christmas cookies
Picture from Prima.co.uk

3. Sweet Christmas

Everyone loves a good Christmas cookie, especially dogs! Although we always beware where we put our food during normal days, the holidays tend to be a bit more agitated, and therefore we might easily get distracted and accidentally leave the cookies on a table within their reach. Another food that is usually used to built cookie houses (which are very common during Christmas) is marshmallows! As pet owners know, cookies can be harmful to dogs, so be sure to stay alert during this wonderful time and always leave the delicious cookies far from their reach! 

raw dough
Picture from telegraph.co.uk

4. Doughn’t eat

During the holidays there is always a lot of cooking to be done, whether it is that you are hosting a dinner and cooking the food, or baking some cookies to give to your neighbor, or some brownies to share with your family. However, this adds the risk of raw dough for your dog. Raw dough is harmful to humans, but even more so to dogs! When cooking, pay attention to where you leave the raw dough. Make sure it is always out of their reach, and that if you drop a piece, you can pick it up before your dog gets to it.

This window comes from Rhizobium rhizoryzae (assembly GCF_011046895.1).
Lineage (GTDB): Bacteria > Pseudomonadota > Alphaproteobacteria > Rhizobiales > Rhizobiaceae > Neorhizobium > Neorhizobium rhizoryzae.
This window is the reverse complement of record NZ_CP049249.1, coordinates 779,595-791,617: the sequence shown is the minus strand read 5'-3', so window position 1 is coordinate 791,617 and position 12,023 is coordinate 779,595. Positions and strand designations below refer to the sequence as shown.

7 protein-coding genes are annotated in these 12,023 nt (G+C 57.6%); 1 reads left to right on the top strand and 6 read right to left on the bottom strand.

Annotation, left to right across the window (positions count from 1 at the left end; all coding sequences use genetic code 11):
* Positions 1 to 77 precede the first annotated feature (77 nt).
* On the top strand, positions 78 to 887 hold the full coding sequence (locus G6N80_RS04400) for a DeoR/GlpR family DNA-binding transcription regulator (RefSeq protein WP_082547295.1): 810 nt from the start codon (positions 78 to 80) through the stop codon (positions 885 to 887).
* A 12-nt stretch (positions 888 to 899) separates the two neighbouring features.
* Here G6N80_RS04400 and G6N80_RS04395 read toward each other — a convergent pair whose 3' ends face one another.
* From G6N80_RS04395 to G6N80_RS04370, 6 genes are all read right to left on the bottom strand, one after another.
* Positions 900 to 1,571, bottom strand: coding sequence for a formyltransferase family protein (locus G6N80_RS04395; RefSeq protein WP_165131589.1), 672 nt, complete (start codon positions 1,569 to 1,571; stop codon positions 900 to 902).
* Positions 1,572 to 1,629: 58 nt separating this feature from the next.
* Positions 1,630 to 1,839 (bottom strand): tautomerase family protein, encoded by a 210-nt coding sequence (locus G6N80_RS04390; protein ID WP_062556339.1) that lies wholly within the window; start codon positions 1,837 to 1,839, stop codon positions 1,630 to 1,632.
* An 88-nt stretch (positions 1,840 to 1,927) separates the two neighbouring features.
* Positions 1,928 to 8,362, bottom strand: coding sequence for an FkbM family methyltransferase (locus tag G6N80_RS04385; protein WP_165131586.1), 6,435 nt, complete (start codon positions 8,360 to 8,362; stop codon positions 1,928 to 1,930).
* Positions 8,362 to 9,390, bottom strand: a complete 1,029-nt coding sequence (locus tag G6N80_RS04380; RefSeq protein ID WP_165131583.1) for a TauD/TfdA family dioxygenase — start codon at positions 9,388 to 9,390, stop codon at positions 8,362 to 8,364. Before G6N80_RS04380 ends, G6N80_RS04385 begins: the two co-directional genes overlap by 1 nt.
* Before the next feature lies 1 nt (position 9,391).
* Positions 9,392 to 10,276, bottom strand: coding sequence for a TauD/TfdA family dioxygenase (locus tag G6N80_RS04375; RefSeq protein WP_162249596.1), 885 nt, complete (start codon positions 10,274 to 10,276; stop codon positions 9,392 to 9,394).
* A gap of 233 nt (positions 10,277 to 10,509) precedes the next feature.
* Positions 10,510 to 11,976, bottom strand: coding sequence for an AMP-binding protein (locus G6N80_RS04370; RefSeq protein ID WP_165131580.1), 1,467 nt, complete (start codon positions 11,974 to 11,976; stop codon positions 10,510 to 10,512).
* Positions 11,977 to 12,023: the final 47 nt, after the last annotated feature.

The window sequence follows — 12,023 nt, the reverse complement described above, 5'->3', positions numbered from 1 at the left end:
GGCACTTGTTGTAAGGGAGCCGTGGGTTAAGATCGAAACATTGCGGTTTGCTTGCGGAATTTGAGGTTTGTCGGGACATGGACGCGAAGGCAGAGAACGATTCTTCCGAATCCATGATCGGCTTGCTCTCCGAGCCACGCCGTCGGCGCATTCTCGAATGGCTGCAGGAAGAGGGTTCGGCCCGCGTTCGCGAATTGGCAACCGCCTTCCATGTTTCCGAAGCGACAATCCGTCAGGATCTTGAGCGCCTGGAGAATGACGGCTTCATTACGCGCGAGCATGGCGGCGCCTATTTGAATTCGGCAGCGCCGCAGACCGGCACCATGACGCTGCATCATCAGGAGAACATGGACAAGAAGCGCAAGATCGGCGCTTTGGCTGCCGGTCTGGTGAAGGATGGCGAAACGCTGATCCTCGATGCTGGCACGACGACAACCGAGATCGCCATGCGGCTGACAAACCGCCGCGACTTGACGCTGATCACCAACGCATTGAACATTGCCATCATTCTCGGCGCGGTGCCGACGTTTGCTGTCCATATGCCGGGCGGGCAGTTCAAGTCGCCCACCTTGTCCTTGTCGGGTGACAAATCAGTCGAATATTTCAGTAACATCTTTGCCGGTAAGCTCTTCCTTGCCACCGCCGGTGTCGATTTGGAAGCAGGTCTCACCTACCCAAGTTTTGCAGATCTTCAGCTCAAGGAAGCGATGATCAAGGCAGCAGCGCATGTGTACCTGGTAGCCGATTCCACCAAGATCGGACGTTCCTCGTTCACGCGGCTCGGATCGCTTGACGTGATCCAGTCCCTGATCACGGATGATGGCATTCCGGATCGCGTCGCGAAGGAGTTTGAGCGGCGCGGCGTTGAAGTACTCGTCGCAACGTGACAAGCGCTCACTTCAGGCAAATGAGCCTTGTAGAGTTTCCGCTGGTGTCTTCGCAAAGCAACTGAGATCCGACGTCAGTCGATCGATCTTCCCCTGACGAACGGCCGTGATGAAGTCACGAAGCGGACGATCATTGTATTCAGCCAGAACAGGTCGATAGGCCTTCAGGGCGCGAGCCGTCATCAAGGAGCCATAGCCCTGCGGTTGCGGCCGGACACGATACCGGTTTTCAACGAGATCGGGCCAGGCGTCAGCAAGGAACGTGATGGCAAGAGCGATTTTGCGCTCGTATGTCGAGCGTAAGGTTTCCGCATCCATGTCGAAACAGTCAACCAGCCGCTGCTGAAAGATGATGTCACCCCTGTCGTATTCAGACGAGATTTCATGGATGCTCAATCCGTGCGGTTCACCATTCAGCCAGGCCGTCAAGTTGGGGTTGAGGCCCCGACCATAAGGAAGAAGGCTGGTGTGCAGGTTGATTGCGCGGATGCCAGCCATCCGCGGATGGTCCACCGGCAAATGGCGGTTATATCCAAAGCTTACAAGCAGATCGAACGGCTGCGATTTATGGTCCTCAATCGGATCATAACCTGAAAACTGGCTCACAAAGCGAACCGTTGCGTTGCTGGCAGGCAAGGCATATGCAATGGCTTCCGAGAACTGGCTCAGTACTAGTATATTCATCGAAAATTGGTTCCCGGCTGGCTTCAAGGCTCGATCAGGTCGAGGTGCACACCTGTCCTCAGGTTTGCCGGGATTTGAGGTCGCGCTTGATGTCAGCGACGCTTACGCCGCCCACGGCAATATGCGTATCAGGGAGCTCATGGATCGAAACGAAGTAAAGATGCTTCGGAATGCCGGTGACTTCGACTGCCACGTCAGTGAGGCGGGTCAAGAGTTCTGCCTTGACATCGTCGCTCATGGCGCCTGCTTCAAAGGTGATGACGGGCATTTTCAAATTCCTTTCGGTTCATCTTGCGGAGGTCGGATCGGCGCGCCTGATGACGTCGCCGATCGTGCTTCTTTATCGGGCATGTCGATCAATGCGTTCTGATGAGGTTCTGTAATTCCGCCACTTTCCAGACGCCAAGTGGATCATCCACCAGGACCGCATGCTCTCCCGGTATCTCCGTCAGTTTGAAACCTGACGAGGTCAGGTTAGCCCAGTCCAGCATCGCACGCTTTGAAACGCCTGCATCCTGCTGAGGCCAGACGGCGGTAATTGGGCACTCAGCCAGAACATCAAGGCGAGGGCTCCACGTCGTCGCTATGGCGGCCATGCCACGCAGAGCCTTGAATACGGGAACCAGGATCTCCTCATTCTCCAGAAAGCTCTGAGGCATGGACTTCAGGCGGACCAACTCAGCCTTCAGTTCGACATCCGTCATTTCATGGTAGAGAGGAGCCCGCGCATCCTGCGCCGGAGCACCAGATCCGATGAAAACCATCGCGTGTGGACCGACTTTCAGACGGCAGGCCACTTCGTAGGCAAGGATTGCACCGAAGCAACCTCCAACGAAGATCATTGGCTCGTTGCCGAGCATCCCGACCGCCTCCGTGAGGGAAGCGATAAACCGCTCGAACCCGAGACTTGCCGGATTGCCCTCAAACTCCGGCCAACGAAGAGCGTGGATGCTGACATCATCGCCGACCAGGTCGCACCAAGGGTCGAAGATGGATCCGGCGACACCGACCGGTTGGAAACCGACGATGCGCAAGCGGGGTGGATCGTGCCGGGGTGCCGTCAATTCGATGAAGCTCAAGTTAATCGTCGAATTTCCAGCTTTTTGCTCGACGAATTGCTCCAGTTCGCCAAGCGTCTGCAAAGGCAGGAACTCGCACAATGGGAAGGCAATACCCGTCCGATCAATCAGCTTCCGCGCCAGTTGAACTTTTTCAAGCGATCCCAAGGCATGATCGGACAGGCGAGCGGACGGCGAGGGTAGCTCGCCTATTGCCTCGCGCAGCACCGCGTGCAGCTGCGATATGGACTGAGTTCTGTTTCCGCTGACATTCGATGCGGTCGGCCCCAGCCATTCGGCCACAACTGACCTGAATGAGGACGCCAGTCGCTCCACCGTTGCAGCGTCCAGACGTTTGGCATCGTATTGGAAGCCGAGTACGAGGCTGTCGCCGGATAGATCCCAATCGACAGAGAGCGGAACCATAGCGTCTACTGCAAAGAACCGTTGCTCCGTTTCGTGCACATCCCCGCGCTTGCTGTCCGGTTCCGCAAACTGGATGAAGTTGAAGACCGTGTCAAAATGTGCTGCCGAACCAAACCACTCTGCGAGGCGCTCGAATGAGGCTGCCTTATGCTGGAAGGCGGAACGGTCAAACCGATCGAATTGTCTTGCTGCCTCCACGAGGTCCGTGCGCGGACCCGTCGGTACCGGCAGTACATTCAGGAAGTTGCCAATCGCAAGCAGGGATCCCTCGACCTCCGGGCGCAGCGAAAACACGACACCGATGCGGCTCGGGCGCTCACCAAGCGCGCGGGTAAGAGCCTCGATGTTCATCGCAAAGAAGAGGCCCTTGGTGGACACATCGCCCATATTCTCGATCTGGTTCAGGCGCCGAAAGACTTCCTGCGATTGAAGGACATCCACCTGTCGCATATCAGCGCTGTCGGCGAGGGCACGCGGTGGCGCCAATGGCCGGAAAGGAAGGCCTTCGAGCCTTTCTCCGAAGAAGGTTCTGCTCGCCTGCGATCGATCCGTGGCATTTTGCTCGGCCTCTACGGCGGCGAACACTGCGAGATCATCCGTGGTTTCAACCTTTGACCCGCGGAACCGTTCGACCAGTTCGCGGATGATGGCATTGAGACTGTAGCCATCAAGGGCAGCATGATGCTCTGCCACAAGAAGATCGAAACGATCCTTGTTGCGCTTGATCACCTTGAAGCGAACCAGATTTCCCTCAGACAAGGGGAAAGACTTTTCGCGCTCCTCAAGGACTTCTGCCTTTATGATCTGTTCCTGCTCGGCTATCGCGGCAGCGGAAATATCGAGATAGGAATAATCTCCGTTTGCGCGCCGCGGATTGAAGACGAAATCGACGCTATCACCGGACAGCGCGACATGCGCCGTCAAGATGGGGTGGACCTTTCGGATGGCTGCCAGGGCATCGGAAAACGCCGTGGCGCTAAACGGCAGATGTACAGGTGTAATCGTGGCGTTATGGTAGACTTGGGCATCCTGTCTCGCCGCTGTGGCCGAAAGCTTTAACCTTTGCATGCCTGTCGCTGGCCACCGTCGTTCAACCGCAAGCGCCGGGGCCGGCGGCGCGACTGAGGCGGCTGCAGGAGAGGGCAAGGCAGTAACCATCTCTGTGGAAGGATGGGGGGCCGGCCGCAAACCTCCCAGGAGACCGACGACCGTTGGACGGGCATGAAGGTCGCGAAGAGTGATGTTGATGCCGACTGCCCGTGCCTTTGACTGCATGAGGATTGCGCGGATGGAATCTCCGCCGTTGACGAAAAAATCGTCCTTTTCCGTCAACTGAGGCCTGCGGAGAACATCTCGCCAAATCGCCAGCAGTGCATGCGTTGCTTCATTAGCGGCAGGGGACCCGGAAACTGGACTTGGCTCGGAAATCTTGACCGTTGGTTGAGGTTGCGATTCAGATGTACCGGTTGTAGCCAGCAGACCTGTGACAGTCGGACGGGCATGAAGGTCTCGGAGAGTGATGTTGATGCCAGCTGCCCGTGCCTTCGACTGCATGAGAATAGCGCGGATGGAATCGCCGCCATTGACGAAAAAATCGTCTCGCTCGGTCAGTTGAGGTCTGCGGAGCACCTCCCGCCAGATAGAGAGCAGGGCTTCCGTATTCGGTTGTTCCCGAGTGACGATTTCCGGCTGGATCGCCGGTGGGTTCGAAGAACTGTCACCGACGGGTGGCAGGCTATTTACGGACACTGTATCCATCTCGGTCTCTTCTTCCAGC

mistletoe dog
Picture from Imgur.com

5. Seasonal plants

Dogs may love eating grass, or other garden plants you have, but plants such as mistletoe and holly are extremely dangerous to them. Since their system is not built to consume mistletoe, it can cause serious gastrointestinal problems, and sometimes even cardiovascular problems. This is why it is best to keep your dog away from mistletoe and holly. Leaving the plants on places they can’t reach is ideal. Given that many times mistletoe is hung, stay alert to the whereabouts of your dog and check regularly that the mistletoe has not fallen.